Prohibited, restricted and regulated goods

What’s the difference?

  • Regulated goods may be imported after securing necessary documents and any other requirements from the concerned regulatory agency.
  • Restricted goods may be imported only when regulation or law authorizes them.
  • Prohibited goods are unlawful by their nature, ergo, not allowed into the country.  This includes

Regulated and restricted goods include live animals and plants, fishery and aquatic products, wood products, medicines, essential chemicals and dangerous drugs (e.g. Ketamine, Ameneptine, etc.), color reproduction machines that may be used for printing money, explosives, used motor vehicles, boats, wired household appliances, selected medical devices. These will require clearances or a certificate of authority to import from the concerned government regulatory agency.

For example, used vehicles need a Certificate of Authority to Import (CAI) from the Fair Trade Enforcement Bureau (FTEB) of the Department of trade and Industry (DTI). On the other hand,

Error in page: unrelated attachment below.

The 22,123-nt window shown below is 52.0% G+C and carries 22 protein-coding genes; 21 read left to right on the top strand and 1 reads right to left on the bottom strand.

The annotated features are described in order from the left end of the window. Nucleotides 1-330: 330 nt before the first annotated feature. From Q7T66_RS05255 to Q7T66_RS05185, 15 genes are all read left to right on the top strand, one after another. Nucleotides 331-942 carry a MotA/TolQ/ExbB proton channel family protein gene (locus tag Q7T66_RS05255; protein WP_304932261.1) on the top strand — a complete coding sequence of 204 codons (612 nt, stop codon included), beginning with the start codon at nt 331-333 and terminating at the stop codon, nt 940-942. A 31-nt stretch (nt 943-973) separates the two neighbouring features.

Prohibited items include arms and ammunition, weaponry, dangerous substances, gambling articles (including lottery tickets), pornographic materials, and written or printed materials inciting treason or rebellion.

See the full list here.

Customs Duty

All imported goods must go through customs to clear the shipment. Clearance depends on the country of origin, the quantity of goods, and the value including transport charges.

Customs duty, which is a tarrif or tax imposed on imported goods, is usually not included in the price of goods you purchase online, and therefore might be excluded in the overall shipping costs you pay to the online seller.

To ensure the delivery is done in the shortest possible time, your courier typically pays any inbound duties due on the goods on your behalf. Then, the courier will release the goods to you once you have fully repay them the duties and taxes paid on your behalf.

This applies to items given to you as gifts, too. 

Moreover, depending on value and type of goods you are receiving, you may expect to pay the following additional charges:

  • Local tax
  • Regulatory charges
  • Courier advance payment surcharge
  • Ad valorem tax (for automobiles)

Note: Goods valued at Php 10,000 and below are tax exempt. The value of your package is ascertained at the local post office once it arrives. If below 10K, you’ll only pay the Php 112 handling fee.

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About the author

Hey, it’s Chenzi! A writer made in Cebu. Stringing words is my bread and butter, but baking and mothering my 3-year-old are what feed my soul. I have an insatiable thirst for learning.